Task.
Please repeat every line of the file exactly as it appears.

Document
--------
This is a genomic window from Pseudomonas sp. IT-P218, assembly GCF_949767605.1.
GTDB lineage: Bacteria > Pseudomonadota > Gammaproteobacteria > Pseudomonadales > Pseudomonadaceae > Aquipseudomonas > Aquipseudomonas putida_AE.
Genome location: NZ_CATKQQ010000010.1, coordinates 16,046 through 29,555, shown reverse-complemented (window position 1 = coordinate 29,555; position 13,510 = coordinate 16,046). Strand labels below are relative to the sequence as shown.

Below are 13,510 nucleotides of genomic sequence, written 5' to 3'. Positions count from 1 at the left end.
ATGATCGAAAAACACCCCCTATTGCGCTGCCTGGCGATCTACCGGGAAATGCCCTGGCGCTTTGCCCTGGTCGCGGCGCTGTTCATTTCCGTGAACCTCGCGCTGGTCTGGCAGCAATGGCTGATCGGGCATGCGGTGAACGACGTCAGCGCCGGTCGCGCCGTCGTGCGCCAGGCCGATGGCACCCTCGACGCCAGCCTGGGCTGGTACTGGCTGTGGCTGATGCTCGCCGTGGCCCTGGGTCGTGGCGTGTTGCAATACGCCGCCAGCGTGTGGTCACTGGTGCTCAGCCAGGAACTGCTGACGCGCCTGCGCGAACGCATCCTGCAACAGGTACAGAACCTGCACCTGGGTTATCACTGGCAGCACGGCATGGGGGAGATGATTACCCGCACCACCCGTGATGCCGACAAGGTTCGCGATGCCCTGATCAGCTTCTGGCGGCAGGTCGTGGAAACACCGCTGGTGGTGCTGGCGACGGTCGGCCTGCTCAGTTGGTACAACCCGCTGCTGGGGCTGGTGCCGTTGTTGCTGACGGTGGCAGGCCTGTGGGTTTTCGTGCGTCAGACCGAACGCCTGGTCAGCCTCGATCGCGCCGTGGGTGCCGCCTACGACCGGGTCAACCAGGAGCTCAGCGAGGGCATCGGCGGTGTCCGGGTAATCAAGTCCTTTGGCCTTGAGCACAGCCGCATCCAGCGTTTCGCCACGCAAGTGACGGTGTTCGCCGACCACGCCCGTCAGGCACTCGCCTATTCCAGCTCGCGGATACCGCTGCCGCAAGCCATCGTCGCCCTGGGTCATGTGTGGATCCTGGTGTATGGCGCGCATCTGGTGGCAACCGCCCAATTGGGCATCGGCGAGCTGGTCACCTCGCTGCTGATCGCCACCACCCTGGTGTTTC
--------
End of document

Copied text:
This is a genomic window from Pseudomonas sp. IT-P218, assembly GCF_949767605.1.
GTDB lineage: Bacteria > Pseudomonadota > Gammaproteobacteria > Pseudomonadales > Pseudomonadaceae > Aquipseudomonas > Aquipseudomonas putida_AE.
Genome location: NZ_CATKQQ010000010.1, coordinates 16,046 through 29,555, shown reverse-complemented (window position 1 = coordinate 29,555; position 13,510 = coordinate 16,046). Strand labels below are relative to the sequence as shown.

Below are 13,510 nucleotides of genomic sequence, written 5' to 3'. Positions count from 1 at the left end.
ATGATCGAAAAACACCCCCTATTGCGCTGCCTGGCGATCTACCGGGAAATGCCCTGGCGCTTTGCCCTGGTCGCGGCGCTGTTCATTTCCGTGAACCTCGCGCTGGTCTGGCAGCAATGGCTGATCGGGCATGCGGTGAACGACGTCAGCGCCGGTCGCGCCGTCGTGCGCCAGGCCGATGGCACCCTCGACGCCAGCCTGGGCTGGTACTGGCTGTGGCTGATGCTCGCCGTGGCCCTGGGTCGTGGCGTGTTGCAATACGCCGCCAGCGTGTGGTCACTGGTGCTCAGCCAGGAACTGCTGACGCGCCTGCGCGAACGCATCCTGCAACAGGTACAGAACCTGCACCTGGGTTATCACTGGCAGCACGGCATGGGGGAGATGATTACCCGCACCACCCGTGATGCCGACAAGGTTCGCGATGCCCTGATCAGCTTCTGGCGGCAGGTCGTGGAAACACCGCTGGTGGTGCTGGCGACGGTCGGCCTGCTCAGTTGGTACAACCCGCTGCTGGGGCTGGTGCCGTTGTTGCTGACGGTGGCAGGCCTGTGGGTTTTCGTGCGTCAGACCGAACGCCTGGTCAGCCTCGATCGCGCCGTGGGTGCCGCCTACGACCGGGTCAACCAGGAGCTCAGCGAGGGCATCGGCGGTGTCCGGGTAATCAAGTCCTTTGGCCTTGAGCACAGCCGCATCCAGCGTTTCGCCACGCAAGTGACGGTGTTCGCCGACCACGCCCGTCAGGCACTCGCCTATTCCAGCTCGCGGATACCGCTGCCGCAAGCCATCGTCGCCCTGGGTCATGTGTGGATCCTGGTGTATGGCGCGCATCTGGTGGCAACCGCCCAATTGGGCATCGGCGAGCTGGTCACCTCGCTGCTGATCGCCACCACCCTGGTGTTTC